Labrador ship's crew will begin tracking information about Arctic whales
Umiak I, which travels the Arctic year-round, uniquely positioned to provide information on whale migration
It usually focuses on transporting ore from Voisey's Bay, but now the Umiak I will add scientific whale research to its duties.
The crew of the Umiak I, one of the largest vessels sailing off the Labrador coast, will help gather scientific data on whales seen on their journeys now that Fednav, the company that owns the ship, has joined a group of whale watchers called the Marine Mammal Observation Network.
"We know that the shipping industry has an impact on the environment in which it operates and we just believe that this is our obligation to carry out sustainable activities and disrupt as little as possible the environment," said Marie-Andrée Giguère of Fednav.
Crew members were trained in Quebec by Green Marine, an environmental certification program, to collect information about the whales. That training included tips on identifying different whale species by characteristics like their size, their blow, their colour, their shape and their behaviour. There are 13 types of whales within the waters sailed by the Umiak I, she said.
"We know that they know already a lot about whales, as they sail for years in these waters, but this is more tips," Giguère said.
Can contribute to marine management plans
The information collected by the Umiak I crew will add to the base of knowledge about whale migration by tracking whale populations and patterns.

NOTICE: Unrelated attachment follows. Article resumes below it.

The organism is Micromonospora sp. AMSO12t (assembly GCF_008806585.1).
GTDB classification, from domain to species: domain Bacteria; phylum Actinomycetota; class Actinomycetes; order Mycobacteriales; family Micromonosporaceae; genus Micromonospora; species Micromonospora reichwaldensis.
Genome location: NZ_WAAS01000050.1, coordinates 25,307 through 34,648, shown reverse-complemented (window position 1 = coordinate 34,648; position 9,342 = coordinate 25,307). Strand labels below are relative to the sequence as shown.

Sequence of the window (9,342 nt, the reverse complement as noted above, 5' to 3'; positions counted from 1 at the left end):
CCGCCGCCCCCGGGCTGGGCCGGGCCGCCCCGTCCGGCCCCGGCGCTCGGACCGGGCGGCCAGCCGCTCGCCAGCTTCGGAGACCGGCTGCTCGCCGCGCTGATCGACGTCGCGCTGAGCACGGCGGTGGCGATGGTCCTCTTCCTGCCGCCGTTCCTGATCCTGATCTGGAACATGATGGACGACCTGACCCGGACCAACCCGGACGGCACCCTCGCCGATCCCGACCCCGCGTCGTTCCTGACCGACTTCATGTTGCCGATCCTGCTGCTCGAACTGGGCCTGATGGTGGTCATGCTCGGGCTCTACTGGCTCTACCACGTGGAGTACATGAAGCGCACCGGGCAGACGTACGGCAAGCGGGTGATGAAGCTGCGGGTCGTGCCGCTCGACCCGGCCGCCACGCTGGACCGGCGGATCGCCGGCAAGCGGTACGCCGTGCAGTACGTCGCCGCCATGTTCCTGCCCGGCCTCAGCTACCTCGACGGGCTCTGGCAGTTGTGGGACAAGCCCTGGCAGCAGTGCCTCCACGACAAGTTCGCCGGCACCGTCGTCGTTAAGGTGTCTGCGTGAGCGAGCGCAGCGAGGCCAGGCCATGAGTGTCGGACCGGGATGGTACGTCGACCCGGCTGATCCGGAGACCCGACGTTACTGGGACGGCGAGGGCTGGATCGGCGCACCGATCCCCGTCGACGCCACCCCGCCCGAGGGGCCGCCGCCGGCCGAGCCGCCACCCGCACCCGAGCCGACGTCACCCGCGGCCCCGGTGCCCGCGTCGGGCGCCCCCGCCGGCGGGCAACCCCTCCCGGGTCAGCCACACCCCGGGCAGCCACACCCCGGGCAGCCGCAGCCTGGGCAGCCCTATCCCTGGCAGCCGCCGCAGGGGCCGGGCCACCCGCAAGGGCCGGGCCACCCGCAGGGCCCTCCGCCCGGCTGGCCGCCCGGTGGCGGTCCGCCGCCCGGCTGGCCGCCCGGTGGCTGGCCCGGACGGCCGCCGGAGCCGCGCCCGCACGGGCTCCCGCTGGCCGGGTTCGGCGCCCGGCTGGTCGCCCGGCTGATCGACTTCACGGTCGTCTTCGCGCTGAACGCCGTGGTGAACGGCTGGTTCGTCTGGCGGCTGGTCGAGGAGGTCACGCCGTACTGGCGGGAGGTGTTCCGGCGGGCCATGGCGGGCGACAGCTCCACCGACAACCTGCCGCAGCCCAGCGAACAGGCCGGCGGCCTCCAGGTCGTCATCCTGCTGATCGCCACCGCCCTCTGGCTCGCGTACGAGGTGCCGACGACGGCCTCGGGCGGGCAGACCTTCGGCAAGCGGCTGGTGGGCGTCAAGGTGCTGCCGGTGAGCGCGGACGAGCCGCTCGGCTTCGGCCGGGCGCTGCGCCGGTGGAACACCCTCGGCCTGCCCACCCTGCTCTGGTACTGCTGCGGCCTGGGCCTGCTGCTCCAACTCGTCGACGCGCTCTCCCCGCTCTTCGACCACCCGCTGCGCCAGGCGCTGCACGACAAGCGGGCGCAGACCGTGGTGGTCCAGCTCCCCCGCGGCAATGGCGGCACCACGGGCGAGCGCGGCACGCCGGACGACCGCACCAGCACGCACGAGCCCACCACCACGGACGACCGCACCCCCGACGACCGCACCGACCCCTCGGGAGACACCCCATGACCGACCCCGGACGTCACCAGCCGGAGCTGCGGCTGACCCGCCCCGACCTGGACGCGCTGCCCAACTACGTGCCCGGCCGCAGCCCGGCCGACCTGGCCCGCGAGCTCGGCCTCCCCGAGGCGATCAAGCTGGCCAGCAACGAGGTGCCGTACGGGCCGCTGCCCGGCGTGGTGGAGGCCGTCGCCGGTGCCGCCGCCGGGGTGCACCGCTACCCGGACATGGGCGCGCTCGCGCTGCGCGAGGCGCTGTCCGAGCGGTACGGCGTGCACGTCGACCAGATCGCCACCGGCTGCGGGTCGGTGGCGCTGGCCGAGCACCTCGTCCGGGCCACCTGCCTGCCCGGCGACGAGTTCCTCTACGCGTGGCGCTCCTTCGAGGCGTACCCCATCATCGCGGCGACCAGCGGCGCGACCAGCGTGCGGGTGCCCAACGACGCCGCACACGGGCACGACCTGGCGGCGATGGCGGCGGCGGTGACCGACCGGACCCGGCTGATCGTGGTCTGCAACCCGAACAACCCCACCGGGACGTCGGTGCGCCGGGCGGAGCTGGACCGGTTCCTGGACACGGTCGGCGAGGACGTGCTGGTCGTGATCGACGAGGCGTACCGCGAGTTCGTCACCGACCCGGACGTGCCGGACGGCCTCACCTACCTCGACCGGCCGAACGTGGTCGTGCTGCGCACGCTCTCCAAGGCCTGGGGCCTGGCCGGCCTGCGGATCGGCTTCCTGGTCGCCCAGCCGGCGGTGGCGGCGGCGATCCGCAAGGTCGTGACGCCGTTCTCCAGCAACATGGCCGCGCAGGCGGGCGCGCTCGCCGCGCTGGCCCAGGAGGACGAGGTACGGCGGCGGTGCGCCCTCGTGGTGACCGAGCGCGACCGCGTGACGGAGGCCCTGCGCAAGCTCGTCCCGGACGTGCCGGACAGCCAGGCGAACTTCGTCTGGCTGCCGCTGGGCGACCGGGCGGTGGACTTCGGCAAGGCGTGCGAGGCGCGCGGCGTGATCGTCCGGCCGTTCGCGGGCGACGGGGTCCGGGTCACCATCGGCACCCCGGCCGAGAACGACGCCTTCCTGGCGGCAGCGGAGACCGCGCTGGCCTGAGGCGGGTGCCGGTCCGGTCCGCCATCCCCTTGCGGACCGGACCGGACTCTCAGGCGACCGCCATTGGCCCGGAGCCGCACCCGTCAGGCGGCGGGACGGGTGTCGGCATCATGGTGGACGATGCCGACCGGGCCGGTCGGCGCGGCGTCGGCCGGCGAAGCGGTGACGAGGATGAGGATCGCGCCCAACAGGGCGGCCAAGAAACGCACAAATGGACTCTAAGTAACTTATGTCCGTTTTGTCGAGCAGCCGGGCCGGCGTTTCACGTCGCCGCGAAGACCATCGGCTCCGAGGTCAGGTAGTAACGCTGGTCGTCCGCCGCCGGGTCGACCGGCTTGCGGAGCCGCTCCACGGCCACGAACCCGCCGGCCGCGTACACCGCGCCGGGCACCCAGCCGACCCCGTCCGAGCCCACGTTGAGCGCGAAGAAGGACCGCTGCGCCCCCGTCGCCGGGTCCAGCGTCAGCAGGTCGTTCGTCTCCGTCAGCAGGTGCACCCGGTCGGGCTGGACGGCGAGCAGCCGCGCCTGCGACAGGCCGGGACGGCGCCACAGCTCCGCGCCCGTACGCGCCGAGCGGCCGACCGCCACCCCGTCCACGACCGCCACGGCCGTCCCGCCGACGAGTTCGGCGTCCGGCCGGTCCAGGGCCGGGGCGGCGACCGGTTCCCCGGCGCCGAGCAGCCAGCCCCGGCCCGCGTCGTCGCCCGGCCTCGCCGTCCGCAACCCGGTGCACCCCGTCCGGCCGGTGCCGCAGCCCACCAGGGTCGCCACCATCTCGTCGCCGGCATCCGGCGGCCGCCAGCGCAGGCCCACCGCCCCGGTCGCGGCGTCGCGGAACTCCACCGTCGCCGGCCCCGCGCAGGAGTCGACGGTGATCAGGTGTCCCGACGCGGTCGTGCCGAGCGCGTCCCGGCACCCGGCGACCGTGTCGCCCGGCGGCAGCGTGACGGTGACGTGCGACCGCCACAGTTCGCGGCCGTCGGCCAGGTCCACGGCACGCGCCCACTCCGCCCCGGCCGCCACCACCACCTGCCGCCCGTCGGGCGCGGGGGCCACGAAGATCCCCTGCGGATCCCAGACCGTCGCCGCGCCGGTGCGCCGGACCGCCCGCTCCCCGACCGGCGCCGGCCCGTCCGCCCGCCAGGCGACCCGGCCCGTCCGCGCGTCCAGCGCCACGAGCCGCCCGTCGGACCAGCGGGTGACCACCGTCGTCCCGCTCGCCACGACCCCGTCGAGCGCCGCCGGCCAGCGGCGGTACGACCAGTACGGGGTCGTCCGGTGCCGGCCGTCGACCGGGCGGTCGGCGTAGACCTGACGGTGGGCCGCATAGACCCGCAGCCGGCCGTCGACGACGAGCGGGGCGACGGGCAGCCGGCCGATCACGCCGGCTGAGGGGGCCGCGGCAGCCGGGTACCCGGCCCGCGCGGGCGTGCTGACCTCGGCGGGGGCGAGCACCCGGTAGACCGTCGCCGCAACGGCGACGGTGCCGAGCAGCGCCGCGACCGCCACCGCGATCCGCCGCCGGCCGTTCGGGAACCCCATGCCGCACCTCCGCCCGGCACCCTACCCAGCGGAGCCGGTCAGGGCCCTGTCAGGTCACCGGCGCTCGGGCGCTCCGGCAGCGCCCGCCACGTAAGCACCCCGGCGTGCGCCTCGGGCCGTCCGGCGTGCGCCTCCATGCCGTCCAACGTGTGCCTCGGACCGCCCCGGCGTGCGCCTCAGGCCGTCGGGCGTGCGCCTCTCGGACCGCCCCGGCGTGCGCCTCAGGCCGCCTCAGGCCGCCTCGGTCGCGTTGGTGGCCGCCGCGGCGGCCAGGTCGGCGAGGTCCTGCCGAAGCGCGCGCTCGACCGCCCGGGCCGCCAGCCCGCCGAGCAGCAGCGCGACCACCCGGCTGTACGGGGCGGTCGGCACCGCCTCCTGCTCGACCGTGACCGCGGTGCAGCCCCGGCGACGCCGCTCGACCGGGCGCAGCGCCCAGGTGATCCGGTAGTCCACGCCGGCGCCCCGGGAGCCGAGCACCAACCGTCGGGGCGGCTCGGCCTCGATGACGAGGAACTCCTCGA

"The thing is that we don't know a lot about the migration of some whales in the Arctic and the Labrador coast, so all observation will help the NGO, the government to establish a list of sensitive areas if needed," Giguère said.
The Umiak I is uniquely suited to collect that information because it sails in the Arctic or near Arctic year round, and Fednav is the only company with ships doing so, she said.
The research could help companies better understand shipping routes, and how they can be planned for the least impact on whale populations, and contribute to the development of marine management plans, she said.
Meanwhile, Fednav is talking with Green Marine and the Marine Mammal Observation Network about what they can do in the future that might help protect marine life along their shipping routes, Giguère said.
"If we can do more, we will do more."